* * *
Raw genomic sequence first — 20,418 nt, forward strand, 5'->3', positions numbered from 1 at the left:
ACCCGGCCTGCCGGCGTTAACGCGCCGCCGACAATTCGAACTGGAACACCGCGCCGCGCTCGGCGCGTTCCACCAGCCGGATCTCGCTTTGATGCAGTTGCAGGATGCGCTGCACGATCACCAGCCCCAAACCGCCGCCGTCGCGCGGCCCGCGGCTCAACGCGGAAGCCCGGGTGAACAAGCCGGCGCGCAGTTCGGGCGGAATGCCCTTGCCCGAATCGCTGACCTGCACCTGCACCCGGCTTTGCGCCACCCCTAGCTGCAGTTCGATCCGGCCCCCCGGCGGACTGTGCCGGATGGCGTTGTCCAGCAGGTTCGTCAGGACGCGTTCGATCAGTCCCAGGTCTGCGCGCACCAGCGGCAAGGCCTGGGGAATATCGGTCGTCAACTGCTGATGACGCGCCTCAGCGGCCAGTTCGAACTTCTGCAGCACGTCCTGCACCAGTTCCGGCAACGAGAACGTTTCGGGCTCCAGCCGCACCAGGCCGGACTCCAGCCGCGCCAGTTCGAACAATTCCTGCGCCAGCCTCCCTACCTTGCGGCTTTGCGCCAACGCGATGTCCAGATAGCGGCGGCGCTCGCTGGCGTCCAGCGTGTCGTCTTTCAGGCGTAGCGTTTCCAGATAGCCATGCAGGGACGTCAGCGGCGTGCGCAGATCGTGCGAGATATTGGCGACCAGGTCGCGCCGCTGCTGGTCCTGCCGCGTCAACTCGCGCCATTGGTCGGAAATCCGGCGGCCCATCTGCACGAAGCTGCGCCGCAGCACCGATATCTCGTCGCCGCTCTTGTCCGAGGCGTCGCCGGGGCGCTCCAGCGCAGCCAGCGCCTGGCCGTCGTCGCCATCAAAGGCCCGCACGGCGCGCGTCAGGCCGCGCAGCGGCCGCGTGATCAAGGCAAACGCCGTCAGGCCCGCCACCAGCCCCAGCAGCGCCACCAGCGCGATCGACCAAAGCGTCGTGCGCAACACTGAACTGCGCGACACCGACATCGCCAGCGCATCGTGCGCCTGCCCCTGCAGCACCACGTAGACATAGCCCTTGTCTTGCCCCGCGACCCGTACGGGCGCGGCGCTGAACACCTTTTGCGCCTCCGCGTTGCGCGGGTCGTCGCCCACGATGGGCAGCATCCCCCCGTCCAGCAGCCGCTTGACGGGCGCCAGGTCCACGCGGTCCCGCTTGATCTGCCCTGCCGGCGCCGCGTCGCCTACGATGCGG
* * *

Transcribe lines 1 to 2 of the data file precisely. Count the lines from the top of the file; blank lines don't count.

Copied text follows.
Raw genomic sequence first — 20,418 nt, forward strand, 5'->3', positions numbered from 1 at the left:
ACCCGGCCTGCCGGCGTTAACGCGCCGCCGACAATTCGAACTGGAACACCGCGCCGCGCTCGGCGCGTTCCACCAGCCGGATCTCGCTTTGATGCAGTTGCAGGATGCGCTGCACGATCACCAGCCCCAAACCGCCGCCGTCGCGCGGCCCGCGGCTCAACGCGGAAGCCCGGGTGAACAAGCCGGCGCGCAGTTCGGGCGGAATGCCCTTGCCCGAATCGCTGACCTGCACCTGCACCCGGCTTTGCGCCACCCCTAGCTGCAGTTCGATCCGGCCCCCCGGCGGACTGTGCCGGATGGCGTTGTCCAGCAGGTTCGTCAGGACGCGTTCGATCAGTCCCAGGTCTGCGCGCACCAGCGGCAAGGCCTGGGGAATATCGGTCGTCAACTGCTGATGACGCGCCTCAGCGGCCAGTTCGAACTTCTGCAGCACGTCCTGCACCAGTTCCGGCAACGAGAACGTTTCGGGCTCCAGCCGCACCAGGCCGGACTCCAGCCGCGCCAGTTCGAACAATTCCTGCGCCAGCCTCCCTACCTTGCGGCTTTGCGCCAACGCGATGTCCAGATAGCGGCGGCGCTCGCTGGCGTCCAGCGTGTCGTCTTTCAGGCGTAGCGTTTCCAGATAGCCATGCAGGGACGTCAGCGGCGTGCGCAGATCGTGCGAGATATTGGCGACCAGGTCGCGCCGCTGCTGGTCCTGCCGCGTCAACTCGCGCCATTGGTCGGAAATCCGGCGGCCCATCTGCACGAAGCTGCGCCGCAGCACCGATATCTCGTCGCCGCTCTTGTCCGAGGCGTCGCCGGGGCGCTCCAGCGCAGCCAGCGCCTGGCCGTCGTCGCCATCAAAGGCCCGCACGGCGCGCGTCAGGCCGCGCAGCGGCCGCGTGATCAAGGCAAACGCCGTCAGGCCCGCCACCAGCCCCAGCAGCGCCACCAGCGCGATCGACCAAAGCGTCGTGCGCAACACTGAACTGCGCGACACCGACATCGCCAGCGCATCGTGCGCCTGCCCCTGCAGCACCACGTAGACATAGCCCTTGTCTTGCCCCGCGACCCGTACGGGCGCGGCGCTGAACACCTTTTGCGCCTCCGCGTTGCGCGGGTCGTCGCCCACGATGGGCAGCATCCCCCCGTCCAGCAGCCGCTTGACGGGCGCCAGGTCCACGCGGTCCCGCTTGATCTGCCCTGCCGGCGCCGCGTCGCCTACGATGCGG